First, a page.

Story of Evolution and Evolution of Stories course
In 2008, Korn put out a music video that staged an argument for "de-evolution." In light of our discussion in today's class, I think that even in the context of having new "scientific" observations, it is still possible to create an argument - or story - for or against any possible position on an issue. I'm wondering if Darwin had been a religious fanatic (or less science-minded, or whatever) if he could have reconciled his observations in another (maybe even contrary) argument to the one that he poses in Origin.
It may be worthwhile to consider the evolution of the term: evolution. I decided to consult the OED to see what’s out there. Some of the following definitions are rare, even obsolete now, but they can be useful in understanding where our current understanding of the word comes from. They can help us “make sense of it” and come up with our own stories. Overall, evolution is quite the interdisciplinary word. There are multiple good stories of evolution.
The one topic from the last class that I have been thinking a lot about has been the discussion on the objectivity (or lack thereof) of science. At first I was very opposed to the discussion that we were having about how subjective science really is. I was thinking specifically of certain tests, for instance an NMR test. In one of these tests I would interpret the results the same way any other chemist in the world would. I felt that in our class discussion we were talking about science in too broad of terms, because I still believe that there are many fields in science that are truly objective. Then this weekend my views were even further played with by a New Yorker article that I was reading for another Biology class.
I found this first week of discussion very interesting. As we continued the discussion on evolution as a way of being, I found many questions forming in my head. I understand the importance the role of history plays in explanations for why things are here, but I find more comfort in the idea that history cannot explain everything and that chance, opportunity and maybe even destiny are explanations for some occurrences. One example, we talked about was how we as individuals got here. Though there is a story or "history" that may explain how my parents met, got married, etc. The first answer off the top of my head was "by chance".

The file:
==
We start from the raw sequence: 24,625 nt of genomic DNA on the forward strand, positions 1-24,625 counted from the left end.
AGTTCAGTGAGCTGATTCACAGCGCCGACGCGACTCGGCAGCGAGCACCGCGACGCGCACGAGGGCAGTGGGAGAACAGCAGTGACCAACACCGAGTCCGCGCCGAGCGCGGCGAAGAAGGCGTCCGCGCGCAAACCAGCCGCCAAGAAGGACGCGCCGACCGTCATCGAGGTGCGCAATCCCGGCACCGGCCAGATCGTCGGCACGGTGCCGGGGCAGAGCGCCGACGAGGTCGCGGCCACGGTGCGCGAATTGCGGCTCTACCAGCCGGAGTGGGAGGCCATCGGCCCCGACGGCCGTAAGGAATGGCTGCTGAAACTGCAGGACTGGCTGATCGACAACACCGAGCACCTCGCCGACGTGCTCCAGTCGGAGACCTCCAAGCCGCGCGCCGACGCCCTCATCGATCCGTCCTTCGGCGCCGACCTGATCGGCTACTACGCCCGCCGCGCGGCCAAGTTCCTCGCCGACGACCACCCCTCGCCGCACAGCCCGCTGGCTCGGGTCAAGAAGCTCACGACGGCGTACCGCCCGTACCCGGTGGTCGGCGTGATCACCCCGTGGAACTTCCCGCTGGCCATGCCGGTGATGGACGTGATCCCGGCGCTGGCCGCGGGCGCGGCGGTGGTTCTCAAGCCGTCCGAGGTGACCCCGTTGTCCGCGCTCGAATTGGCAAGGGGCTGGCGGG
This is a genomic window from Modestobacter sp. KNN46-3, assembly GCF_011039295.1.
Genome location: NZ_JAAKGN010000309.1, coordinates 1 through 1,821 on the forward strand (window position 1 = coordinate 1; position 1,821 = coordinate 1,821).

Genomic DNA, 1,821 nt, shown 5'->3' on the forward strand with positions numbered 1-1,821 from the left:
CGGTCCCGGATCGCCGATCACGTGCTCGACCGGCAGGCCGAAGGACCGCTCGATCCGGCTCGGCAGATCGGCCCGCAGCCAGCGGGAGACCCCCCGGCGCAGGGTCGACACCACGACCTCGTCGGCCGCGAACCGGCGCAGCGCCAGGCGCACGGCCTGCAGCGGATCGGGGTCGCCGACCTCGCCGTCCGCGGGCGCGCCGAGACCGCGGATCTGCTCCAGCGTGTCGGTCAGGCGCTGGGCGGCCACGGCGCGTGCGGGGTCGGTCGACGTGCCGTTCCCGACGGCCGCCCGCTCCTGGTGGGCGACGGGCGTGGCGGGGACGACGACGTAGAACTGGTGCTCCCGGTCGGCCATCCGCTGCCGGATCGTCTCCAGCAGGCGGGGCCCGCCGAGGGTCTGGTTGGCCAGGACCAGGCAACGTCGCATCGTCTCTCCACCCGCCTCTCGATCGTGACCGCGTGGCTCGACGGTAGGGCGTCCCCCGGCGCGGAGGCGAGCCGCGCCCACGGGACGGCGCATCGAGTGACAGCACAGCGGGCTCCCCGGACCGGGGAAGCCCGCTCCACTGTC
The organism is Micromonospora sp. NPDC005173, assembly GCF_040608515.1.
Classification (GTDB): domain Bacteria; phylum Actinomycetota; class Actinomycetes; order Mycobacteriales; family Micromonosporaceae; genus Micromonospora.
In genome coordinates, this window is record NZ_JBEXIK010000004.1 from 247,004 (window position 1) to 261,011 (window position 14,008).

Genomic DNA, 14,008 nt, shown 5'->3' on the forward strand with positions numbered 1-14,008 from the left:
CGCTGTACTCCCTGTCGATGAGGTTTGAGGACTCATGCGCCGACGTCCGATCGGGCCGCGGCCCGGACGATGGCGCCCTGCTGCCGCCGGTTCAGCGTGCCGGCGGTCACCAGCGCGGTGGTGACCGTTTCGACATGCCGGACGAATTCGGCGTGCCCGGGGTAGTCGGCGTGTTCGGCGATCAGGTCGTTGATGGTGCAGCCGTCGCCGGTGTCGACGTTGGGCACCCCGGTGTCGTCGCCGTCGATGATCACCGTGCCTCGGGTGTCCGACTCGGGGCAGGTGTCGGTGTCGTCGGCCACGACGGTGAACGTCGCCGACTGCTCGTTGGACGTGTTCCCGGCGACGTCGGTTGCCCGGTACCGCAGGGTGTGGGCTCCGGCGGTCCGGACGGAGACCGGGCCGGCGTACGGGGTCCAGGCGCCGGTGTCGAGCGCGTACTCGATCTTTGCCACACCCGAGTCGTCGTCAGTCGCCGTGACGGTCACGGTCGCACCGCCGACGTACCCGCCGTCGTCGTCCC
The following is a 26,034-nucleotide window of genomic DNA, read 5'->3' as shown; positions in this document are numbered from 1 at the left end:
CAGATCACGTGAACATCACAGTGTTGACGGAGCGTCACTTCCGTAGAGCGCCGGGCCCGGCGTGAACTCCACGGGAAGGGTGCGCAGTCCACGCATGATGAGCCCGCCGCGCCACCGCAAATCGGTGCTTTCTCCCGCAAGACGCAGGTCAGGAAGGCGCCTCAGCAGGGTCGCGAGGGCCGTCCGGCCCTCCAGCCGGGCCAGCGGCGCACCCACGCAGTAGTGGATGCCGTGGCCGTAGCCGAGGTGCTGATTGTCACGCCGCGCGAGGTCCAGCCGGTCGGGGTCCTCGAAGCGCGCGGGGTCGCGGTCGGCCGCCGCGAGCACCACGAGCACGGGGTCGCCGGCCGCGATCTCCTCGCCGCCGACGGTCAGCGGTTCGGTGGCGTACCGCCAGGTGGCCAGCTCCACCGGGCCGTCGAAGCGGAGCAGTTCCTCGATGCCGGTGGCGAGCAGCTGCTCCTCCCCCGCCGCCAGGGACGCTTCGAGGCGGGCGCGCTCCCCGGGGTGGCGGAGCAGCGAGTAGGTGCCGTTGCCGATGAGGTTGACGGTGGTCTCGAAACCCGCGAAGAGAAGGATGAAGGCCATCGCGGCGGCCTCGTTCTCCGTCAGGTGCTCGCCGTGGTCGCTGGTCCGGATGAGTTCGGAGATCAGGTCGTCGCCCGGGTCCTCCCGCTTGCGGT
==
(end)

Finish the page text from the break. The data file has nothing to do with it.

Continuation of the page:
I am a firm believer of evolution. To me it seems like the most natural thing in the world; we see it everyday with breeders, medicine, etc. Evolution is a matter of change, whether in a positive direction or in a negative direction, in all living and non-living things. Living creatures have been changing in order to adapt to their environment throughout the course of time, whether it is naturally or manipulated. Naturally, we can use the example of the finches in the Galapagos Islands. When climate changes occur, some species are more favorable than other; therefore, the favorable finches beat the unfavorable ones, hence changes within the finch species. Manipulated evolution can be seen with breeders. Many horse trainers study closely the diff
What is Truth? Note the capital, as perhaps that's a hint. It has been called many things, as far as I am aware. It has been called, absolute, eternal, ultimate, impossible. Some might consider it to be the final word to end all arguments, 'this is the truth and so it must be.' Some might consider it to be synonymous with Fact, something to be trusted implicitly. Yet others will simply say that it is an impossible value, one that cannot exist. While I can appreciate all of these arguments, I find myself holding firmly to another theory altogether. Truth is a name. It is a human construction, designed to describe one's own, personal, beliefs.
From all the discussion and statements uttered during the first two days, one quote in particular stuck out to me. Professor Grobstein said something along the lines, "In the movies, you see the scientist running out of the room screaming 'I was right! I was right!' in elation. What scientists want to prove most is that what they were thinking--and what everyone else in the world was thinking--was wrong. This statement made me incredibly happy. It gave me his feeling that I usually get when I am about to go on a long vacation to a new town in a different state, as though life is moving around me at a barreling pace, and whisks me along in a hopeful and caring wind. However, this feeling ended very soon.
"A lie gets halfway around the world before the truth has a chance to get its pants on." - Winston Churchill
There are so many different levels of "the truth." There is what we consider to be unmoving, constant truths that are primarily based on life experience (the sun will rise in the morning, if I burn myself it will hurt); there are more individual truths based on belief (there is a God, there is something after life here on Earth); there are also truths of personal interpretation (no two recollections of an event are identical, each person has their own lens of processing). And we use the same word- truth, which Paul tells us actually doesn't exist- to describe all of these things. The "truth" is very central to our society and culture.
One of the things that I found most intriguing was this idea that there is no such thing as truth. But I guess that really only pertains to that which is related to science. I was seeing "truth" in its broader spectrum of everyday usage, but in those instances, such as when it correlates to honesty, I would claim that there is such a thing as truth. For an individual, in situations that they themselves live through, there can be a definite yes or no statement relevant to the situation in which something can be proved.